When everything is going great in my marriage, I don't need a reminder that I'm obligated to stay with my wife. It's when things suck that my ring, my vows, and my marriage certificate are beneficial. They keep me there because I know that if I break them, I'd be a liar. And I know my wife will stick with me when things are tough because she's made the same commitment.
If marriage is silly, are contracts between employers and employees and between founders and investors also silly? If not, why?
* they have performance requirements
* they aren't life long commitments
If you don't perform well as a CEO the board can fire you. And you don't get to keep half of their personal net worth either.
You make a valid point that when things are tough, marriage helps you stay together. But it seems like for the wrong reason (fear of divorce, rather than love of the person).
It also seems likely that if the other person know's it's difficult for you to leave, they may not try as hard.
This same problem exists when professors get tenure, when you sign a 2 year contract with AT&T, or any long term contract that locks you in.
Marriage is the term that only validates relationships deemed OK by the state or church. It is a mechanism of social control and if anything undermines the gravity of two people's commitment to each other.
If your employment contract commits your entire lifetime to the company, then yes, it is silly, and will be deemed unenforceable in any court in the civilized world.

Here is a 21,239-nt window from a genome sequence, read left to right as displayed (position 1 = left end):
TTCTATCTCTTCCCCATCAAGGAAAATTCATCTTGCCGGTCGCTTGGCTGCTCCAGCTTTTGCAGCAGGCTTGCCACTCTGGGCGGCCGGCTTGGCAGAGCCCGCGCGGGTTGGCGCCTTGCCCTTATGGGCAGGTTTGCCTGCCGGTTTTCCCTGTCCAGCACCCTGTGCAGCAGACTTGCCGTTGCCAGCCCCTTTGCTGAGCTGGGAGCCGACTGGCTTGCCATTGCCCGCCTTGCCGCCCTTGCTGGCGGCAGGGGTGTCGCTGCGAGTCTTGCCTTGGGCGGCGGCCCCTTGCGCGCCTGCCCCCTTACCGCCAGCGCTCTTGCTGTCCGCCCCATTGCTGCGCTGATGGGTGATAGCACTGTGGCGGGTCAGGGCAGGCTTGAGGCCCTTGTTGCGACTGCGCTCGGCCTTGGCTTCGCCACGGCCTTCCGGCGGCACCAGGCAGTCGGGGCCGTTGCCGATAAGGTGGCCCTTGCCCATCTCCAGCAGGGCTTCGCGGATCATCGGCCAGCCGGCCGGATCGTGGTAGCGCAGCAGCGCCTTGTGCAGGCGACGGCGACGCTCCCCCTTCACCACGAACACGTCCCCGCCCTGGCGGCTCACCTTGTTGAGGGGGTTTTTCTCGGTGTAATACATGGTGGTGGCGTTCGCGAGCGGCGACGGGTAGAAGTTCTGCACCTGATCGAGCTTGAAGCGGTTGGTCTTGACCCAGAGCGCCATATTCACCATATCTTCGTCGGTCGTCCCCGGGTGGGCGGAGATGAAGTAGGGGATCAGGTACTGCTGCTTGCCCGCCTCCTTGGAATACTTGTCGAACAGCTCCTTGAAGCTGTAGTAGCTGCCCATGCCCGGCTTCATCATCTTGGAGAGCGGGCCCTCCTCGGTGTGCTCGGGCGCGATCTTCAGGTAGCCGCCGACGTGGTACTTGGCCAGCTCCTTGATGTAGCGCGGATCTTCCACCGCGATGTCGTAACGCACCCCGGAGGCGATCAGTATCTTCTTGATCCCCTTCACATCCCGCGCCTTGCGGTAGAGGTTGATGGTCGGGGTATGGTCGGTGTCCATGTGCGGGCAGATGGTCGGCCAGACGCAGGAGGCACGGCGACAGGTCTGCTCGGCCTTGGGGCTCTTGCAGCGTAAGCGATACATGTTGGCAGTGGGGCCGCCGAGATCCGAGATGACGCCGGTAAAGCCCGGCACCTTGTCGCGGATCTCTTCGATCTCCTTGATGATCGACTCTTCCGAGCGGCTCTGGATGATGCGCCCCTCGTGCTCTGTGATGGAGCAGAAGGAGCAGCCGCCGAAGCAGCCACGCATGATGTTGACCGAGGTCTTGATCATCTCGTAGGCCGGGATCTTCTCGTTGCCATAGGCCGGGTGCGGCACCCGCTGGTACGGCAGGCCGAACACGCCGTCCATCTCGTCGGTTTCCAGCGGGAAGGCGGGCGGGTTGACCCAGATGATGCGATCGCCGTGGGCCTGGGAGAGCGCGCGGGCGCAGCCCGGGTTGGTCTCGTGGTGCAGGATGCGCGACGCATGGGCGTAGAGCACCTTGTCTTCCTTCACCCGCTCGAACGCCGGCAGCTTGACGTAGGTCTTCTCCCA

So why should unmarried couples pay more taxes than married couples? Why should singles?
I agree that one's marital status should not impact anything relating to government services, including taxes.
However, no later than maybe the 60's or 70's marriage seems to represent the need for a person to grow in life, personally and psychologically. It's about two people being together not because they couldn't survive alone but because they want to learn about life together and through each other.
That is, loving the other person by showing them their weaknesses and being loved by letting the other do the same. Rather than physical survival, the process of growing in life won't necessarily benefit for a life-time commitment.
This is reflected in the divorce rates.
People tolerate each other to the extent they are willing to grow. There's no other reason for marriage any more than to artificially keep the people together a bit longer, should one or both of them decide that they just met their extent sooner than they thought.
* * *
Disclaimer: I'm married. For me, it's good, I want to be married rather than just in a long-term relationship. We have a prenuptial agreement (for the case of a divorce only) to dissociate our marriage from our individual and financial lives. Most of our current spending and money is joint while we live together, which hopefully is a long time.
Both religious groups and governments have bigoted policies about who may marry. There is really no defense of it. It's a crude, outdated custom, and any relationship is only as strong as the commitment of the people in it, no more so, no less.
If you both love each other, there is no problem. If it does not work out, there is a monetary split as you defined in the contract, so no one is taken advantage of, and both people are secure for some amount of time until they can move on to a new job/new relationship etc.